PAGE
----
Rebecca Earle Review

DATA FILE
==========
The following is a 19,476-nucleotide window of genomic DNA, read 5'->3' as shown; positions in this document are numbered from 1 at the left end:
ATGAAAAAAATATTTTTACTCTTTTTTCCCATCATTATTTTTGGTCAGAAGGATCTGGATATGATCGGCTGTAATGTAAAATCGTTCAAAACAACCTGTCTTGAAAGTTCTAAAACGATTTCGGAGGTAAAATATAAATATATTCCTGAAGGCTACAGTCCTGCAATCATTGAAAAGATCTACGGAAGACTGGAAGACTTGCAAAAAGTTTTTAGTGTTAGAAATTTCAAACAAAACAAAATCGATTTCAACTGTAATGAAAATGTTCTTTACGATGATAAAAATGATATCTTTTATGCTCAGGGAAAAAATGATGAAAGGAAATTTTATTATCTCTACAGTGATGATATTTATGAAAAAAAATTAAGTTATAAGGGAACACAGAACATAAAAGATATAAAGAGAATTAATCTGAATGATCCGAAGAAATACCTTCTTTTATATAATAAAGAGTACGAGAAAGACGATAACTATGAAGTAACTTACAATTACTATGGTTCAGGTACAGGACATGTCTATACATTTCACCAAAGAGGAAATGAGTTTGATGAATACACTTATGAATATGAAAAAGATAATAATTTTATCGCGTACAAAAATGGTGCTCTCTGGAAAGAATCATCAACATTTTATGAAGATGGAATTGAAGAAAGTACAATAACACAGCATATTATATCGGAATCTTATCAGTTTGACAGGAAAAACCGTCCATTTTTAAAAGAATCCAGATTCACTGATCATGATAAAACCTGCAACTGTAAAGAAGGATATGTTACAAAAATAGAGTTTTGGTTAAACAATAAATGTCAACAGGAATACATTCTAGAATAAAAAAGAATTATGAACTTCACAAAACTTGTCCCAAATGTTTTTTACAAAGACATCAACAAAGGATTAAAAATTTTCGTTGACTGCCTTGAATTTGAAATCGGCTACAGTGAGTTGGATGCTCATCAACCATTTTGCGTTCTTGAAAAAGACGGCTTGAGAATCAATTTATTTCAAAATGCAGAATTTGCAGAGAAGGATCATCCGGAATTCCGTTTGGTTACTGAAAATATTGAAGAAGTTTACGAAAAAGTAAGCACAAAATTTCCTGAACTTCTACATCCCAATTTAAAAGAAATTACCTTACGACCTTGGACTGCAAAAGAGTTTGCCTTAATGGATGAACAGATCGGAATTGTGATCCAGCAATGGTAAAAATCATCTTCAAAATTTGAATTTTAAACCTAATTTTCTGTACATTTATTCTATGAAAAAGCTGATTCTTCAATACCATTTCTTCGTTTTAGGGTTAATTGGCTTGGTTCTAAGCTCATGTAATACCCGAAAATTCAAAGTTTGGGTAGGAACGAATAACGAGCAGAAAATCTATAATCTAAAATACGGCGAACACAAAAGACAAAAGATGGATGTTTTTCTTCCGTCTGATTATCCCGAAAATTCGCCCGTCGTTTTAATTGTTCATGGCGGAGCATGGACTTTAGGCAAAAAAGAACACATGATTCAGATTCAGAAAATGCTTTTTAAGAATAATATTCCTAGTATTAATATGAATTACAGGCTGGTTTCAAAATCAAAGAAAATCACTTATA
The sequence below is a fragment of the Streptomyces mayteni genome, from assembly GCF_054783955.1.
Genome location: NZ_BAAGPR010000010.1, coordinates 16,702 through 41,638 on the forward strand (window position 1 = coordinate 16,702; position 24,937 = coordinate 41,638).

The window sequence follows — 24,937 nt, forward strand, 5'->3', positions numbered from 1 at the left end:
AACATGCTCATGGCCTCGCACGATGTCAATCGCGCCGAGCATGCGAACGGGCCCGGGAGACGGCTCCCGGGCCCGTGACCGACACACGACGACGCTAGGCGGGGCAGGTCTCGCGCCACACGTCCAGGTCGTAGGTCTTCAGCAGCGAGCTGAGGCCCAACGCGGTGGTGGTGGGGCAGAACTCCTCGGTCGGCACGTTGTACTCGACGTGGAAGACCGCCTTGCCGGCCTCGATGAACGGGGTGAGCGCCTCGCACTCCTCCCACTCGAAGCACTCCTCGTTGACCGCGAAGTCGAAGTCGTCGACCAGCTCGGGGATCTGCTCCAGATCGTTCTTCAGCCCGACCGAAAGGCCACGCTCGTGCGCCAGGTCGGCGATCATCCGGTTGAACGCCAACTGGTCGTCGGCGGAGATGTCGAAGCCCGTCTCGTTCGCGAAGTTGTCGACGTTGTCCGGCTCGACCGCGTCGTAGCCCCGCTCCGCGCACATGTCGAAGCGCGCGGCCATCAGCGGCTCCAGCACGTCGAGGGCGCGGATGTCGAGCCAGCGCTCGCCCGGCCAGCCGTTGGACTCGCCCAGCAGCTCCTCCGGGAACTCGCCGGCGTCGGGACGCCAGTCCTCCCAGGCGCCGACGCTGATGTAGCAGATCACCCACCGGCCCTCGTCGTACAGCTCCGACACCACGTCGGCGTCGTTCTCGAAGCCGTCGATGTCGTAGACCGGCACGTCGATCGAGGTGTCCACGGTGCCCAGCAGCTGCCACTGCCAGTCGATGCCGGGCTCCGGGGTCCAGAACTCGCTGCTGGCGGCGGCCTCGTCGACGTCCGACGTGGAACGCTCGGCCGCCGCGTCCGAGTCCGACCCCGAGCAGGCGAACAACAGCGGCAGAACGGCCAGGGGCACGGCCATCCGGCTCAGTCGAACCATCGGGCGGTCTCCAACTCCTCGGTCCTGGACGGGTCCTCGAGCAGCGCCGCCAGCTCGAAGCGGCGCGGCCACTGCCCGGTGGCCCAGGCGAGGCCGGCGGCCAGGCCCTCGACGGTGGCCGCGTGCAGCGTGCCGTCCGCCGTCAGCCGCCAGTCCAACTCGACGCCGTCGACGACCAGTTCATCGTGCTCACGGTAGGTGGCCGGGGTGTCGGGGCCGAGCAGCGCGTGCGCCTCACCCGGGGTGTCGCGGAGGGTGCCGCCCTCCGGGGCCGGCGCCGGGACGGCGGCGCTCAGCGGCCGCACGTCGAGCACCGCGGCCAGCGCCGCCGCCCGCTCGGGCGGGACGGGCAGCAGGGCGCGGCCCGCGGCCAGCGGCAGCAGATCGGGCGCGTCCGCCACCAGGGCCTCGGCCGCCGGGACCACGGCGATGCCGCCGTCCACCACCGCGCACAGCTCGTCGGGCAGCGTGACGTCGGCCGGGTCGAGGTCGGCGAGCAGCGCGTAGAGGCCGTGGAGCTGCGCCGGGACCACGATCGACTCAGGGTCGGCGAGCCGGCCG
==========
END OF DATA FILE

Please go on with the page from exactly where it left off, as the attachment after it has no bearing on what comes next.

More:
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Article Review After reading “If You eat Their Food…”: Diets and Bodies in Early Colonial Spanish America, by Rebecca Earle, I was left with the impression that early Spanish settlers were very ignorant of any civilization or race outside of their own. I realize that the early Spanish might not have had much contact with different races or civilizations other than their own, but one would think that they would at least assume that no matter what food a person consumes, or the region one lives in cannot physically change your race. In defense of the Spanish I can understand why they were shocked at first when they discovered the Amerindians, because they differed from the Spanish in almost every way. When the Spanish first arrived they noted that the Amerindians were very timid, dark skinned, had straight hair, and lacked beards, which was very confusing to the Spanish because they prided themselves on their beards. In the article it states that the Amerindians also suffered from less stomach sicknesses, rarely went bald, and rarely developed gallstones. I can see why all of these characteristics led the Spanish to believe that they themselves might turn into Amerindians if they adopted their diets and lived in the same climate zone, because up until that time food was thought to shape the body. It states in the article that Spaniards believed that they would not suffer from any ailments or the damp climate of the Americas if they ate primarily Spanish food. An example of Spanish thinking when it came to diet, is that when they first arrived to the new world they were fearful of losing their prized beards because of the different climate, but since their beards were inherited from there Spanish ancestors they would not be at risk of losing them if they continued to consume only food from the old world. This is where I disagree with the Spanish. In the article it

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